The Member of the Wedding, The 5,000 Fingers of Dr. T, The Wild One, Ship of Fools, Guess Who's Coming to Dinner
Stanley Kramer has not been lionized in four feature-length documentaries. Johnny Depp has not played him in a Tim Burton biopic. But in the 50s, Kramer's earnestly liberal dramas were considered a greater force than the grade-Z horror and science-fiction catastrophes of Edward D. Wood, Jr. Indeed, Kramer was the spirit of socially conscious Hollywood, while Ed Wood was a joke to the few who knew he existed. On B-movie budgets, Kramer produced socially conscious films on racial prejudice (Home of the Brave), sexual predators (The Sniper) and the treatment of paraplegic war veterans (The Men). His early pictures won Oscars for José Ferrer (Cyrano de Bergerac) and Gary Cooper (High Noon). If they were later dismissed as message movies, and now ignored in an age of trash over class, his films were often vigorous, challenging and entertaining.
In the most unfashionable six-disc box set of the year, Sony brings together three of Kramer's 50 films as a producer and two of his more bloated (but still widely honored) 60s films as a director. Those last two are Ship of Fools, a Grand Hotel assembly of seafaring stars (Vivien Leigh, Lee Marvin, Oskar Werner, Ferrer) on a German ship in 1933, and Guess Who's Coming to Dinner, a pre-Meet the Parents comedy with Katharine Hepburn (another Kramer Oscar winner) and Spencer Tracy as a couple whose liberalism is tested when their daughter brings Sidney Poitier home as her fiancé. In these films audiences learned that Nazis are bad, Negroes are nice, and Kramer is a stolid manager of actors and ideas.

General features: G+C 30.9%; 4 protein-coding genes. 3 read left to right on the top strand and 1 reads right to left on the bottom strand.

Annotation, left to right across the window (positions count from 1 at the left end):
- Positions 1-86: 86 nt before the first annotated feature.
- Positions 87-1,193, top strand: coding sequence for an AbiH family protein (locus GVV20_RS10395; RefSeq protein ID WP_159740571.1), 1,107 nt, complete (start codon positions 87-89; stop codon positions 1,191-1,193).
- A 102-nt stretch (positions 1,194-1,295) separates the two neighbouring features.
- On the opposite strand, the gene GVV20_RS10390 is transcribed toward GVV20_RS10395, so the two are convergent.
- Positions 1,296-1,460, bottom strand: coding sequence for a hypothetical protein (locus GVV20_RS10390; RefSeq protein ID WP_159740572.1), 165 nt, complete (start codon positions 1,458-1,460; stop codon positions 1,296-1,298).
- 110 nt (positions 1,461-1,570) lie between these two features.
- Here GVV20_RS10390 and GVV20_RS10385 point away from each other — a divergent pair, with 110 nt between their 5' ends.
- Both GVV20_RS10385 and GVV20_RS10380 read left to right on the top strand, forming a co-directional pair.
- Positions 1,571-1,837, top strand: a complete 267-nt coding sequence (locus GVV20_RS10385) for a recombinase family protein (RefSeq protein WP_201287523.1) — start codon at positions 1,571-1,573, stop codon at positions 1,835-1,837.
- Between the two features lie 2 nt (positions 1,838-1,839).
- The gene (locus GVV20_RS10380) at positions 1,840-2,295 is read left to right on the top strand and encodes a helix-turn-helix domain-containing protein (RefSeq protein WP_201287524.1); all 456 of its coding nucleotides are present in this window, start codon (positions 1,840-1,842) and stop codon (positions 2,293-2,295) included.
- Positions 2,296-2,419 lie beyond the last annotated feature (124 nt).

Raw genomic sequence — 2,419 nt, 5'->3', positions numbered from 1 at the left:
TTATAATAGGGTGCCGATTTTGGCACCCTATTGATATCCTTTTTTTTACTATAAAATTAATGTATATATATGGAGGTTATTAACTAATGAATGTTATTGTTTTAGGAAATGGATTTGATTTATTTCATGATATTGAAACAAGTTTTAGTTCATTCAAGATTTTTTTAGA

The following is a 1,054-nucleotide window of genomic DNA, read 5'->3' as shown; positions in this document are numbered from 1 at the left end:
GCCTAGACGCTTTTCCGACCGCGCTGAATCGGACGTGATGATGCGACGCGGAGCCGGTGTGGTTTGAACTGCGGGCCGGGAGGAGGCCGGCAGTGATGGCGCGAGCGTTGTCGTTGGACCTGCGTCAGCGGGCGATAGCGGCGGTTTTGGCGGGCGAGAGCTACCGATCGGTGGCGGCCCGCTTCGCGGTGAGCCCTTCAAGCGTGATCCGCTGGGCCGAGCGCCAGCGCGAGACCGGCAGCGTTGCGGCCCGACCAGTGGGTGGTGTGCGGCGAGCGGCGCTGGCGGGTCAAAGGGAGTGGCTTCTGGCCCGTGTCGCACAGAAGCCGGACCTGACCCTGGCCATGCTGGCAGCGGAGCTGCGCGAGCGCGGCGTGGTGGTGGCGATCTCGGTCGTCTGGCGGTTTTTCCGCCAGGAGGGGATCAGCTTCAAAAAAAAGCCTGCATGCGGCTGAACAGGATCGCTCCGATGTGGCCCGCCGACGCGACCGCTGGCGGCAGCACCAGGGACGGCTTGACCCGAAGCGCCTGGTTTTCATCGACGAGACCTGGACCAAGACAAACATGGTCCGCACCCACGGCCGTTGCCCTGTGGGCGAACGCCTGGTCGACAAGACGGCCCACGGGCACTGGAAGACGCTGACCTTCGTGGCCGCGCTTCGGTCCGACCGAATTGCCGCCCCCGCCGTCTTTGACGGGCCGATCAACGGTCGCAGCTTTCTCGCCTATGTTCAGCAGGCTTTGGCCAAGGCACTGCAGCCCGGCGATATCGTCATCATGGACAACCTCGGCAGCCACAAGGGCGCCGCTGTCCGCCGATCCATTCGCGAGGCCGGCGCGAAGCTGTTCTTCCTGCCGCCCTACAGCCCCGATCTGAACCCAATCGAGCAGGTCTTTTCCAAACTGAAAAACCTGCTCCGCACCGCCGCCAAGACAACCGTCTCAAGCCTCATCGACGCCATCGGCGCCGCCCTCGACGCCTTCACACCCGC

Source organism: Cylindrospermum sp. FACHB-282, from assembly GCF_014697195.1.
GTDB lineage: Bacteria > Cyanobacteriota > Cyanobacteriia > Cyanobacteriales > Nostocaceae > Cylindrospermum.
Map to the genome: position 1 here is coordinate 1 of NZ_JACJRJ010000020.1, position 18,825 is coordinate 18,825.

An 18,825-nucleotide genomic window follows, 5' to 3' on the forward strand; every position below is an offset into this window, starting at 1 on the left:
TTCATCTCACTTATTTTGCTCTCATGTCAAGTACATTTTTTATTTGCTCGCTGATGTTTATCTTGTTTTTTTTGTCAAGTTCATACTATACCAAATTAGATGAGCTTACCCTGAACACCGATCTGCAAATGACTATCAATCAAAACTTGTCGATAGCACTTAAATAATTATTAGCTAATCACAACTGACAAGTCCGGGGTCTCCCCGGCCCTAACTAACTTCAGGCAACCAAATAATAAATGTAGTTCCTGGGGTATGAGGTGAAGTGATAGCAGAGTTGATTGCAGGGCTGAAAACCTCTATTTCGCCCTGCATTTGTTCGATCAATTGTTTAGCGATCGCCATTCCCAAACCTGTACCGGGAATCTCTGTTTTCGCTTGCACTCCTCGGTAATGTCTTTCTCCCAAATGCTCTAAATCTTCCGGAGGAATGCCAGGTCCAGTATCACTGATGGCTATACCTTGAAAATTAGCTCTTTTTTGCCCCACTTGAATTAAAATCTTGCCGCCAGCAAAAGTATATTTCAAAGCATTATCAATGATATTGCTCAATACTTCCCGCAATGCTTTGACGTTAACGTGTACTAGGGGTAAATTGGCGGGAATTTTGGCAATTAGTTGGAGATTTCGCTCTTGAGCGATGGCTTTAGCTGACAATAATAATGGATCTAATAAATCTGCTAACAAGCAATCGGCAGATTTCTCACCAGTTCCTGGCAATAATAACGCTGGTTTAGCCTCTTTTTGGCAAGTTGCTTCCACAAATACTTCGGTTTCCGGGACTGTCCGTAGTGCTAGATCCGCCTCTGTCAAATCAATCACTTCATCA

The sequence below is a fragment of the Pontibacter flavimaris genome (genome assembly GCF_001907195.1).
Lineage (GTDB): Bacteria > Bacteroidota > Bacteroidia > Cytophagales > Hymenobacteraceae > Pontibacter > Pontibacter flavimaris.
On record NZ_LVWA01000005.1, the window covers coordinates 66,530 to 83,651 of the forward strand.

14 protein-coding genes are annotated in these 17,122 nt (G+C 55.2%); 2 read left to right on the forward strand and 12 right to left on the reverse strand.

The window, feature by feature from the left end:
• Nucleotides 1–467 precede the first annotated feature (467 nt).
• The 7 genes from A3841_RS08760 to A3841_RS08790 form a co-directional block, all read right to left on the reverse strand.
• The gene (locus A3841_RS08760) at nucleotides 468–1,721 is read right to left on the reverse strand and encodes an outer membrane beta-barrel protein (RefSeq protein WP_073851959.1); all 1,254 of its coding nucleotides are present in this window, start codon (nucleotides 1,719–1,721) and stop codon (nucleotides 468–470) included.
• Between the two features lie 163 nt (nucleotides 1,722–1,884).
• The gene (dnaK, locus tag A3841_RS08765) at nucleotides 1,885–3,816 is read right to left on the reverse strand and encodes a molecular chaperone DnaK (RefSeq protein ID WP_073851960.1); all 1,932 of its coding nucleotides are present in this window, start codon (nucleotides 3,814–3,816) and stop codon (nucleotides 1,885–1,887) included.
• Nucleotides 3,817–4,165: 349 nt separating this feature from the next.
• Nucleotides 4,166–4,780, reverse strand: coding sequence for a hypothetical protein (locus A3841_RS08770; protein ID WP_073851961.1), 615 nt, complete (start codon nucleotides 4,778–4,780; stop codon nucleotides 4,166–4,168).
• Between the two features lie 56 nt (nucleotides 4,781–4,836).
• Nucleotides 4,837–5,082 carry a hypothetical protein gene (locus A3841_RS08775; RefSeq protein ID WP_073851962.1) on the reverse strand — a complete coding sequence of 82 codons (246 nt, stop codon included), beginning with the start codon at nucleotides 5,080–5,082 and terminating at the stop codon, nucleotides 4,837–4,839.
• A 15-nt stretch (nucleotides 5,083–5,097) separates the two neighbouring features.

Kramer had a brisker touch in the previous decade, when his films ran under 90 mins. and other people directed them. The Member of the Wedding, from the Carson McCullers novel and play, is a lovely mood piece, with Julie Harris and Brandon De Wilde as Southern kids under the supervision of the black cook Ethel Waters. Marlon Brando, who'd made his film debut in The Men, rejoined Kramer to play a proto-punk in the motorcycle-gang exposť The Wild One, an ur-Hell's Angels melodrama with a trailblazing sneer of surliness and dialogue that still resonates. Woman: "What are you rebelling against, Johnny?" Brando: "Whaddaya got?" And, when the townspeople beat him up: "My old man used to hit harder than that."
For true 50s weirdness, you must see 5,000 Fingers, a musical from the fertile imagination of Ted Geisel, aka Dr. Seuss. It's another youthful-rebellion fable, but the intransigent one here is a kid (Billy Chapin), the evil authority figure his piano teacher (Hans Conried). The movie is on the frigid side, and it has a romantic subplot that infuriated Geisel. But there are the saving Seussian rhymes, none more enthralling than "Do-Mi-Do Duds," in which the starchy Conried waxes ecstatic as he considers the outfit he'll wear to a big concert: "I want my undulating undies with the marabou frills. / I want my beautiful bolero with the porcupine quills. / I want my purple nylon girdle with the orange-blossom buds, / 'Cause I'm going, do-mi-do-ing, in my do-mi-do duds!" In this song the film's nightmarish noirness gives way to a sublimely Seussical musical.
Next Mala Noche, 1985